by Edward L. Ayers, Peter Onuf, Patricia Nelson Limerick and Stephen Nissenbaum
First, Peter Onuf makes the argument that sectionalism, later described as the evil twin of regionalism, has its origins in the federal and republican system created by the framers in the Constitution. In short, he identifies the salient "consciousness of sectional distinctions" during the Confederation period as a cause of anxiety about disunion among the framers. In an attempt to remedy the situation by creating a strong central government using vague language, the framers ironically gave states righters a long term institutional excuse for complaints of a distant and tyrannical federal government. With the onset of civil war in 1861, Sectionalism became the framer's "great and tragic self-fulfilling prophecy" (p. 36)
The remainder of the book is composed of three essays, one on each of the nations primary regions: New England, the South, and the West. The first, by Mr. Nissenbaum on New England, defines the region through time by its composition of smaller entities (i.e. towns, factory villages, pastoralized postbellum communities). New England was able to achieve cultural dominance by virtue of the fact that towns were a more conducive environment for churches, public spaces, and educational institutions than the South, where independent individual farmers lived miles apart.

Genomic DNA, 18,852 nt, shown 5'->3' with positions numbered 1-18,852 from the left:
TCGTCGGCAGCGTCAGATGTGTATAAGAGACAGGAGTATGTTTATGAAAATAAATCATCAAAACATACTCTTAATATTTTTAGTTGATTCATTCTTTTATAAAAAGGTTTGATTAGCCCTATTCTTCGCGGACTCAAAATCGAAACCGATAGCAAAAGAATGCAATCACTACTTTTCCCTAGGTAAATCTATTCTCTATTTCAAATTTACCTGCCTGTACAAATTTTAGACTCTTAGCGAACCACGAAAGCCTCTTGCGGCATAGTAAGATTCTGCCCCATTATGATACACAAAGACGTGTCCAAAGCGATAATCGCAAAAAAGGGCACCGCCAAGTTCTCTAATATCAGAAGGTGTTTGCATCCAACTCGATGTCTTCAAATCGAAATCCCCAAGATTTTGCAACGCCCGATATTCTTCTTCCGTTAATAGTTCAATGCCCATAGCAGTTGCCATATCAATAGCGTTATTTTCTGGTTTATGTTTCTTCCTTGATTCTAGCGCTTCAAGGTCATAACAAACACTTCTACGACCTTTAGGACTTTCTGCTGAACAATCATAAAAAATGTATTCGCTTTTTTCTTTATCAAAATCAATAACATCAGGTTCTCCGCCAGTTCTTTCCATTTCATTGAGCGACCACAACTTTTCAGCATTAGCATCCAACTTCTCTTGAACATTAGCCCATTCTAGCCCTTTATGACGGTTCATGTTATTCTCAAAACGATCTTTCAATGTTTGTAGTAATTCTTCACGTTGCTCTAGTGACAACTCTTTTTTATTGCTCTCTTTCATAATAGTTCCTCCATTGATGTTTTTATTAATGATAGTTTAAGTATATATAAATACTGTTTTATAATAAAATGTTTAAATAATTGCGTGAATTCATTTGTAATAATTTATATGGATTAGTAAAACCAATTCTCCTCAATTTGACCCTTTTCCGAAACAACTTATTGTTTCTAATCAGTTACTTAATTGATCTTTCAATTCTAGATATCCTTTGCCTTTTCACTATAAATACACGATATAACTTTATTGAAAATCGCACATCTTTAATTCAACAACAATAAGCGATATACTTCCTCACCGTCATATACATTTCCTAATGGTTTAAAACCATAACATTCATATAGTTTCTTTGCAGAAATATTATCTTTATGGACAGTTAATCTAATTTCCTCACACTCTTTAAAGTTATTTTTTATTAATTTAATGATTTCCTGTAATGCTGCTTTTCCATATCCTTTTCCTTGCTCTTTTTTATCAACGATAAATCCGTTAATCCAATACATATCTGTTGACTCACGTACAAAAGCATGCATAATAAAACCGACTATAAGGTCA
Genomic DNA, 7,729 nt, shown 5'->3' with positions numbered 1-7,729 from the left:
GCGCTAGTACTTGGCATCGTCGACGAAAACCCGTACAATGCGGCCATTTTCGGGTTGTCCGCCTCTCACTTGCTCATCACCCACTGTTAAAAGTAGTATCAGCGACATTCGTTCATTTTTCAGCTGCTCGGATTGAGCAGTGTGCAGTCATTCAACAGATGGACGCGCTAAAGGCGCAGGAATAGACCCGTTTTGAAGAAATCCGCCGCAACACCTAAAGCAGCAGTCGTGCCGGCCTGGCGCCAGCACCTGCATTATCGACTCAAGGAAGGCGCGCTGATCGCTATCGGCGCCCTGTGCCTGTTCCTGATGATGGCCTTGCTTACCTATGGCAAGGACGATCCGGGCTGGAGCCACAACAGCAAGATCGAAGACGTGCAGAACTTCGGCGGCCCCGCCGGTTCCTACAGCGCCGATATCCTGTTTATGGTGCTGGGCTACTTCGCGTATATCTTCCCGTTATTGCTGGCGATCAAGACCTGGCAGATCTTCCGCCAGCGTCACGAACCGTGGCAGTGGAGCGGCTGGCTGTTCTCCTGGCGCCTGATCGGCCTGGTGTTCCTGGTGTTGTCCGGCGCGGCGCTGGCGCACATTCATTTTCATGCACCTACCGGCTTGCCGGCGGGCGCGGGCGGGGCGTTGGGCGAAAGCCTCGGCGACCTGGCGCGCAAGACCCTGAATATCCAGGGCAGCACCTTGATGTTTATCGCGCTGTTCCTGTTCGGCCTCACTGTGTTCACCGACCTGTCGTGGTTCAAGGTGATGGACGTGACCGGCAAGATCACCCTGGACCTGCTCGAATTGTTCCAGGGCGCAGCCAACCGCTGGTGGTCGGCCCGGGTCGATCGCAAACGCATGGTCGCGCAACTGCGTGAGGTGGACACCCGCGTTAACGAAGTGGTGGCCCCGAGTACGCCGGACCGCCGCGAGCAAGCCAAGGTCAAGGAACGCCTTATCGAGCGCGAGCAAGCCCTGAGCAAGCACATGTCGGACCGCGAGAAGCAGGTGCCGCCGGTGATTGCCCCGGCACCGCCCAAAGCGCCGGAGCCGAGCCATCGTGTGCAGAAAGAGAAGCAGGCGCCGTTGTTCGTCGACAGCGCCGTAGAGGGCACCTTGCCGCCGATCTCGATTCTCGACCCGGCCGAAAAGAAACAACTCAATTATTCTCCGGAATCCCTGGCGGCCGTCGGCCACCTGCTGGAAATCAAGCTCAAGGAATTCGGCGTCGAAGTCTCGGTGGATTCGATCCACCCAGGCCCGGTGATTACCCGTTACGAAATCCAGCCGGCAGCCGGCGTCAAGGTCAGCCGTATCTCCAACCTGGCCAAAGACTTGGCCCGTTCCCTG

In the second essay, Mr. Ayers identifies the South as the region most studied, discussed, stereotyped, and ridiculed for its singularity within the national fabric. However, his argument systematically questions the need for such attention. Mr. Ayers concludes that, contrary to the belief of most Southerners, the South "was not a fixed, known place but a place of constant movement, struggle, and negotiation" between the clashing opposites of rich and poor, black and white, democracy and oppression (81).
The essay by Ms. Limerick defines the West as a vast and diverse place with a set of inconsistent but often overlapping characteristics, such as aridity, racial mixture (more than just blacks and whites), and a romantic sense of "unsettled conquest" (91). In a somewhat similar strain of thought to that of Mr. Ayers, Ms. Limerick examines the rational weaknesses of thinking about American history in terms of regions. She asks the question: Are we interested in regional stories simply because they are our own, like a third grader's mom is interested in her childs minor part in the school play? Throughout the book through different authors, the idea surfaces that our extreme self-consciousness of regionalism may in fact be an "indication of the death of real lasting regions" (p. 3). However, on the other side of the methodological spectrum, she also warns that if scholars push too hard at the existing categories and terminologies seeking pure and precise absolutes, academic discourse would soon be impossible for lack of tools.
In conclusion regionalism as a method of study must find its due place within the larger historical narrative, as well as literally within the context of the nation.
All Over the Map. Johns Hopkins University Press, 1996.